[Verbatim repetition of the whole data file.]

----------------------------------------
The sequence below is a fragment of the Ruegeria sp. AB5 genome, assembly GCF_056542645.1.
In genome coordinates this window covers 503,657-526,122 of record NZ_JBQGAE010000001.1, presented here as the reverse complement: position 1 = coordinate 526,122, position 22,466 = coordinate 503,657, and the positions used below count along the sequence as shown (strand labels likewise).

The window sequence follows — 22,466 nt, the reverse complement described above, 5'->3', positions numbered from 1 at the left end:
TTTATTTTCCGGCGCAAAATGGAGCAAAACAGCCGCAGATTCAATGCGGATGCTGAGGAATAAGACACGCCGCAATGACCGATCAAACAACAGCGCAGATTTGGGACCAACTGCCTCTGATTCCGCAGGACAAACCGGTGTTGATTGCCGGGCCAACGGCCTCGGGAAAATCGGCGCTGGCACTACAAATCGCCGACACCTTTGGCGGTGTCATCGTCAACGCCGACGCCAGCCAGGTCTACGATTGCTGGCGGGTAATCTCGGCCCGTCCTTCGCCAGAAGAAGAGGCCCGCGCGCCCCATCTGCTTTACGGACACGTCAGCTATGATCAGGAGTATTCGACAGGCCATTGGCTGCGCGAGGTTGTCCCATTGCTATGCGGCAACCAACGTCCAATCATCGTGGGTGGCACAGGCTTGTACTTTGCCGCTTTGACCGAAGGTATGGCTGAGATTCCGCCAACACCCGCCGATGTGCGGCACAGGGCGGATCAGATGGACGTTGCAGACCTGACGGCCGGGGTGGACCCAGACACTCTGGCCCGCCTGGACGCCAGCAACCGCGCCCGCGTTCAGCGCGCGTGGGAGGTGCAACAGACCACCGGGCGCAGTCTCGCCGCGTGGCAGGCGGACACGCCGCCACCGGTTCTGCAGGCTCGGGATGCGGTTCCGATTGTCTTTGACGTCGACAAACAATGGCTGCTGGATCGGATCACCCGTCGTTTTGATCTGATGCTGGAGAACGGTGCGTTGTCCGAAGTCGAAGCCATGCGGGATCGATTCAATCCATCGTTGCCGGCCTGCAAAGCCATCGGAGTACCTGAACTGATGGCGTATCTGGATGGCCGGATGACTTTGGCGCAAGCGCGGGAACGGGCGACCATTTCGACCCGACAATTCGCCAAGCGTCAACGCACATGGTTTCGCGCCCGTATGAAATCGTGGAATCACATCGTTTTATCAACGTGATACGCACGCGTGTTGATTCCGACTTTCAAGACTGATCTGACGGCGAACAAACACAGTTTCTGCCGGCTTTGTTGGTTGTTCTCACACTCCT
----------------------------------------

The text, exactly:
The sequence below is a fragment of the Ruegeria sp. AB5 genome, assembly GCF_056542645.1.
In genome coordinates this window covers 503,657-526,122 of record NZ_JBQGAE010000001.1, presented here as the reverse complement: position 1 = coordinate 526,122, position 22,466 = coordinate 503,657, and the positions used below count along the sequence as shown (strand labels likewise).

The window sequence follows — 22,466 nt, the reverse complement described above, 5'->3', positions numbered from 1 at the left end:
TTTATTTTCCGGCGCAAAATGGAGCAAAACAGCCGCAGATTCAATGCGGATGCTGAGGAATAAGACACGCCGCAATGACCGATCAAACAACAGCGCAGATTTGGGACCAACTGCCTCTGATTCCGCAGGACAAACCGGTGTTGATTGCCGGGCCAACGGCCTCGGGAAAATCGGCGCTGGCACTACAAATCGCCGACACCTTTGGCGGTGTCATCGTCAACGCCGACGCCAGCCAGGTCTACGATTGCTGGCGGGTAATCTCGGCCCGTCCTTCGCCAGAAGAAGAGGCCCGCGCGCCCCATCTGCTTTACGGACACGTCAGCTATGATCAGGAGTATTCGACAGGCCATTGGCTGCGCGAGGTTGTCCCATTGCTATGCGGCAACCAACGTCCAATCATCGTGGGTGGCACAGGCTTGTACTTTGCCGCTTTGACCGAAGGTATGGCTGAGATTCCGCCAACACCCGCCGATGTGCGGCACAGGGCGGATCAGATGGACGTTGCAGACCTGACGGCCGGGGTGGACCCAGACACTCTGGCCCGCCTGGACGCCAGCAACCGCGCCCGCGTTCAGCGCGCGTGGGAGGTGCAACAGACCACCGGGCGCAGTCTCGCCGCGTGGCAGGCGGACACGCCGCCACCGGTTCTGCAGGCTCGGGATGCGGTTCCGATTGTCTTTGACGTCGACAAACAATGGCTGCTGGATCGGATCACCCGTCGTTTTGATCTGATGCTGGAGAACGGTGCGTTGTCCGAAGTCGAAGCCATGCGGGATCGATTCAATCCATCGTTGCCGGCCTGCAAAGCCATCGGAGTACCTGAACTGATGGCGTATCTGGATGGCCGGATGACTTTGGCGCAAGCGCGGGAACGGGCGACCATTTCGACCCGACAATTCGCCAAGCGTCAACGCACATGGTTTCGCGCCCGTATGAAATCGTGGAATCACATCGTTTTATCAACGTGATACGCACGCGTGTTGATTCCGACTTTCAAGACTGATCTGACGGCGAACAAACACAGTTTCTGCCGGCTTTGTTGGTTGTTCTCACACTCCT